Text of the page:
In a questionnaire that was also part of the study, the radiologists said that the photos helped them relate better to the patients and that they themselves felt “more like physicians".

Part of the story is also a little bittersweet. This kid is exactly the sort of young compassionate physician who would thrive in a primary care setting where there is direct contact with patients. Instead the poor guy sits in a darkened room all day looking at fascimiles of patients, just starving for the sort of intimate human contact that makes the doctor/patient relationship so unique and privileged. It's too bad medical school is so expensive and, even worse, that radiologists get paid three times as much as family practice docs and internists. It makes you wonder how many more Dr. Turners there are in this country that primary care loses to subspecialties.

Monday, April 20, 2009

The Rationale Behind Mammosite

Breast conservation therapy (lumpectomy + axillary node dissection + whole breast irradiation) is an accepted alternative to modified radical mastectomy for the treatment of breast cancer. This determination is based on over twenty years of data. BCT is equivalent to MRM in terms of survival. This is what we tell our patients. The data from multiple randomized controlled trials is incontrovertible. MRM is still a preferred treatment modality in the following clinical scenarios: pregnancy, prior irradiation to the breast, two or more gross foci of cancer in separate quadrants of the same breast,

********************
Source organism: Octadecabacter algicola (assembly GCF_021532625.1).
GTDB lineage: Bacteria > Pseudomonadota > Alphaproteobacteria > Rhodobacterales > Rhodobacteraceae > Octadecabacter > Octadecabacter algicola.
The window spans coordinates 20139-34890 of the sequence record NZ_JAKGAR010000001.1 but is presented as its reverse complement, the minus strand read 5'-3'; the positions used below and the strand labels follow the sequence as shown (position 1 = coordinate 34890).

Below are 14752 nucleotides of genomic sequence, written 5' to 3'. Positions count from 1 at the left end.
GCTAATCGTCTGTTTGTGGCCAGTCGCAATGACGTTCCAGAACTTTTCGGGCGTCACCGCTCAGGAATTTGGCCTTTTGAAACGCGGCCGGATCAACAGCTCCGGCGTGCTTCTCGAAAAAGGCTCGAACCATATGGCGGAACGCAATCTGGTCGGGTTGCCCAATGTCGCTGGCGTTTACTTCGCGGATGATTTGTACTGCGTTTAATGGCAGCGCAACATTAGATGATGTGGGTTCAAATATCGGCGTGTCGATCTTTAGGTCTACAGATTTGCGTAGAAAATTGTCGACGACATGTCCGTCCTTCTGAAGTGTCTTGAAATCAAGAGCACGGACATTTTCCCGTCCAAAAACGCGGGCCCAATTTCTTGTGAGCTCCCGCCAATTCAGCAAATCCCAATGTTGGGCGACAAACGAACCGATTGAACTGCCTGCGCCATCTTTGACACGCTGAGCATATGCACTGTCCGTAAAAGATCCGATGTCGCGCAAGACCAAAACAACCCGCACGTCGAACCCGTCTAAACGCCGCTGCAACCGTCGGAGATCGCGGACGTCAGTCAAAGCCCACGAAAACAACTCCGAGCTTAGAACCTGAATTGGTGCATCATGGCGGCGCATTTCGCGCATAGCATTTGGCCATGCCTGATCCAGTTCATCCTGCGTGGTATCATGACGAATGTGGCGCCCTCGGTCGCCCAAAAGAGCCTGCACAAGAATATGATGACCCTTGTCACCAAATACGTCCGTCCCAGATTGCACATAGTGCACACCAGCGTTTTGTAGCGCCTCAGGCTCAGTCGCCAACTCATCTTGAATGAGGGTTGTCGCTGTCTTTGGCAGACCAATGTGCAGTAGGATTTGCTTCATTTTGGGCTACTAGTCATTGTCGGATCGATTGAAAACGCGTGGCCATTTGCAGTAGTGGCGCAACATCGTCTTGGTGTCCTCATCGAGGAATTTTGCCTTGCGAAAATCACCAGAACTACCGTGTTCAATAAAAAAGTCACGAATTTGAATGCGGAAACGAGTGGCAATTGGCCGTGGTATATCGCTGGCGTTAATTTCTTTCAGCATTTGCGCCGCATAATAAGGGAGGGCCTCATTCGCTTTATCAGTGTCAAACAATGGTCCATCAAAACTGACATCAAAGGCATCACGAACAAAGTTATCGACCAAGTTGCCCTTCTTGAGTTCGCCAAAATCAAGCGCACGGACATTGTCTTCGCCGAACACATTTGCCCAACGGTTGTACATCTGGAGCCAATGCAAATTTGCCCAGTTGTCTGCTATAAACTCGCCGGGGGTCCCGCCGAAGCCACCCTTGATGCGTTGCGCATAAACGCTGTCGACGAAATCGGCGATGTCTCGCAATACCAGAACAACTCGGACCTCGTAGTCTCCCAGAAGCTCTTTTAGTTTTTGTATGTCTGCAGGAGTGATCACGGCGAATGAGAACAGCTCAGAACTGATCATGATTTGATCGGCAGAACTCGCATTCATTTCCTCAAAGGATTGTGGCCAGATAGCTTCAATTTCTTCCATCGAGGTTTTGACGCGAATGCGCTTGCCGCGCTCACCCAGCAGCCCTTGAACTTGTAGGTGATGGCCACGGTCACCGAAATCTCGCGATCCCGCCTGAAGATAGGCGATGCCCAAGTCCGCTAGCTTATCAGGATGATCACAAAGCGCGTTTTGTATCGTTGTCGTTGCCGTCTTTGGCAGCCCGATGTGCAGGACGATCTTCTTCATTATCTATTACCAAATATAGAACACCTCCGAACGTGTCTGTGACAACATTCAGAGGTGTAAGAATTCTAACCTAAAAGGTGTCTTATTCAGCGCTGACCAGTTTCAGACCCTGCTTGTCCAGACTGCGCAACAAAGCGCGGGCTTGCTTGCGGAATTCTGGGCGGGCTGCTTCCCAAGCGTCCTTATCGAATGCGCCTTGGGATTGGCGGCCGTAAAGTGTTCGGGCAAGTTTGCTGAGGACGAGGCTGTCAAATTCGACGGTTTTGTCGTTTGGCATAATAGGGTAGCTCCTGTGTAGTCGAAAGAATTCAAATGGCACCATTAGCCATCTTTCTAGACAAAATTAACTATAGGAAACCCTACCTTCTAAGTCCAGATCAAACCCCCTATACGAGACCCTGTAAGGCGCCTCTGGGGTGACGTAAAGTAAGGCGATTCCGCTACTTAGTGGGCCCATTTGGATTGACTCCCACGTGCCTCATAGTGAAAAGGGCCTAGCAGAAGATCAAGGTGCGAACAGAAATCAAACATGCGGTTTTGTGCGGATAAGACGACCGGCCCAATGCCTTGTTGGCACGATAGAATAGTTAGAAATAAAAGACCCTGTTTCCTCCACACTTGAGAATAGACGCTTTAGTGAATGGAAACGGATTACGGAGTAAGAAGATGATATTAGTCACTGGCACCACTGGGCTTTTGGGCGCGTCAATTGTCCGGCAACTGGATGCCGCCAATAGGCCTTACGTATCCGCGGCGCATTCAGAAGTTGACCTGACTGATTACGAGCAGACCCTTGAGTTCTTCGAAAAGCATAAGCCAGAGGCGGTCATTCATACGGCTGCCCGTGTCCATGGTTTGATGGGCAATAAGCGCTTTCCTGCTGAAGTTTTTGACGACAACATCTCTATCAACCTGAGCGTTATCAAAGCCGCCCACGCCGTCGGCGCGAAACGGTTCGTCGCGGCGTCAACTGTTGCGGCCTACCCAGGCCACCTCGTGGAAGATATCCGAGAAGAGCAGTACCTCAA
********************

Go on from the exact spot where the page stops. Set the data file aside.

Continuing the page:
mammographic findings of diffuse areas suggestive of malignancy, failure to obtain negative margins despite several surgical attempts, collagen vascular diseases. But not every woman needs to undergo a potentially disfiguring mastectomy. The option for less extensive surgical intervention is not only more palatable, but scientifically justified.

But we always like to push the envelope, especially in medicine. The biggest problem with BCT is the necessity for whole breast irradiation. The rationale for radiation therapy is that local recurrence rates after BCT alone were unacceptably high (although survival rates are the same). The NSABP B-06 trial showed that the addition of radiation reduced 10 year local recurrence rates from 53% to 12%. Subsequent studies confirmed the survival benefit of this reduction. So adjuvant radiation therapy is an integral aspect of the BCT trifecta. A surgeon who treats a breast cancer with just a lumpectomy and sentinel node/ax dissection is doing a disservice to his/her patient.

The problem is that radiation therapy is rather inconvenient. It's given over the course of 6 weeks. Every morning, before work, you have to drive into the rad-onc department and get zapped. For some people, this inconvenience outweighs the theoretical benefits; recent studies show that 10-15% of women don't complete the full course of radiation therapy.